3 Essential Tips for a Debt-Free Life

By | October 22, 2018

For most people, debt is a necessary evil part of life — with an emphasis on the “evil” part. This is because it doesn’t take long for manageable debt to spiral out of control.

And contrary to popular belief, according to experienced bankruptcy attorney Charles Huber, who is the Principal of the Law Office of Charles Huber, the majority of people with serious debt problems aren’t people who are taking exotic vacations or buying luxury cars, when they should be paying their bills and living within their means. On the contrary, in most cases people with serious debt problems are honest, hard-working individuals sincerely trying to regain control of their finances. Unfortunately, because of punitive interest rates and aggressive creditors, escaping the debt hole is an exercise in frustration and futility. They take one step forward, and their debt pulls them two steps back.

The good news is that living a debt-free life is not an elusive ideal. It is a practical reality — but only if you keep these three essential tips in mind:

  1. Monitor All Spending

Many people — including those who aren’t (yet) dealing with major debt problems — don’t know how much they spend. At most, they have a hazy, fuzzy “guestimate”; one that almost always vastly underestimates the gap between their income and expenses. Monitoring all spending, from car payments to Starbucks’ lattes, is the fundamental first step in escaping debt and avoiding recapture in the future.

  1. Cut Down on Discretionary Spending

Speaking of Starbucks’ lattes: yes, they’re good. Actually, they’re delicious. But people in debt shouldn’t be spending $5-$10 dollars a day (or more!) on upscale beverages. Cutting down on discretionary spending is easier than most people realize (or dread), and the rewards are immediate. And of course, it’s still fine to enjoy a latte every now and then!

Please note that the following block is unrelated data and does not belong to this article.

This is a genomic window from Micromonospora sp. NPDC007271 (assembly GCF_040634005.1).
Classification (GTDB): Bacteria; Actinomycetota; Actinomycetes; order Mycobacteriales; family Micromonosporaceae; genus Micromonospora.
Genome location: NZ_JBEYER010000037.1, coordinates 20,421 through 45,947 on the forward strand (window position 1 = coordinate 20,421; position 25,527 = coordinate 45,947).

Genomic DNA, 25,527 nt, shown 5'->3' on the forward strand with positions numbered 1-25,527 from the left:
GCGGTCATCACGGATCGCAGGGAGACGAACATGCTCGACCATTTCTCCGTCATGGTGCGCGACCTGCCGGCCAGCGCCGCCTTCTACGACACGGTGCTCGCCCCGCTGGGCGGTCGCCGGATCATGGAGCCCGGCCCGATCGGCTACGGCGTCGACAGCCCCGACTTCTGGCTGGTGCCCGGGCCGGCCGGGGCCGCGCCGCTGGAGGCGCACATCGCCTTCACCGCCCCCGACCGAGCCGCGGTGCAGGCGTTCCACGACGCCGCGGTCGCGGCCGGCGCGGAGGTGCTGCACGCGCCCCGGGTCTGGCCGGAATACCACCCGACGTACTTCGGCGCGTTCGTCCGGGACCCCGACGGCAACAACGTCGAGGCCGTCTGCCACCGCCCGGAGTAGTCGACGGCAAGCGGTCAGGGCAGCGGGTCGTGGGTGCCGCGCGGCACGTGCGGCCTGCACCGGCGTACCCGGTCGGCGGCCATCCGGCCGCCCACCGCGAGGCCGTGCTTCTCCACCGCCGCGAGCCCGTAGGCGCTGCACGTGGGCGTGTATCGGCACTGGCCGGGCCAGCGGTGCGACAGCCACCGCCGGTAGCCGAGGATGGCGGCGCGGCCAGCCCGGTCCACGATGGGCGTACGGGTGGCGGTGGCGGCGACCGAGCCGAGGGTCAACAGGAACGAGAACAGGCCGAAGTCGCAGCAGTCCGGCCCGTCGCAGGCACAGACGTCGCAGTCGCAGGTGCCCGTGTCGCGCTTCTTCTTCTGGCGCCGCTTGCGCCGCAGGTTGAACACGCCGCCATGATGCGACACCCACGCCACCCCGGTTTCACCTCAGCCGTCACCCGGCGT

1. Renegotiate Debt

Here is a secret that creditors don’t want debtors to find out: in most cases they will renegotiate debt and settle for a lesser amount. Here is why: if creditors don’t get paid, then unless they have an in-house collection department, in most cases they will eventually sell the debt to a third-party. If that third-party ends up collecting the debt, the original creditor will receive a partial payment depending on various factors (the amount of the debt, the age of the debt, etc.). As such, some creditors will simply accept a lower amount now vs. run the risk and incur the cost of selling the account to a third party.

If These Tips Don’t Work…

Hopefully, the above tips will help you escape unsustainable debt now, and avoid it in the future (of course, manageable and reasonable debt is fine and in most cases like buying your first house, it’s necessary).

However, if your major debt problems can’t or won’t be solved, then seriously consider filing for bankruptcy. The moment you do, all collection activity — including interest, wage garnishments, communications, lawsuits, and so on — must cease. Your creditors will then get paid according to the court-appointed trustee, and you’ll typically be able to keep your house and other exempt assets, like retirement savings.

At the very least, speaking with an experienced bankruptcy attorney is a smart move, so that you can understand all of your options, and see what makes the most sense for your current and long-term financial health.

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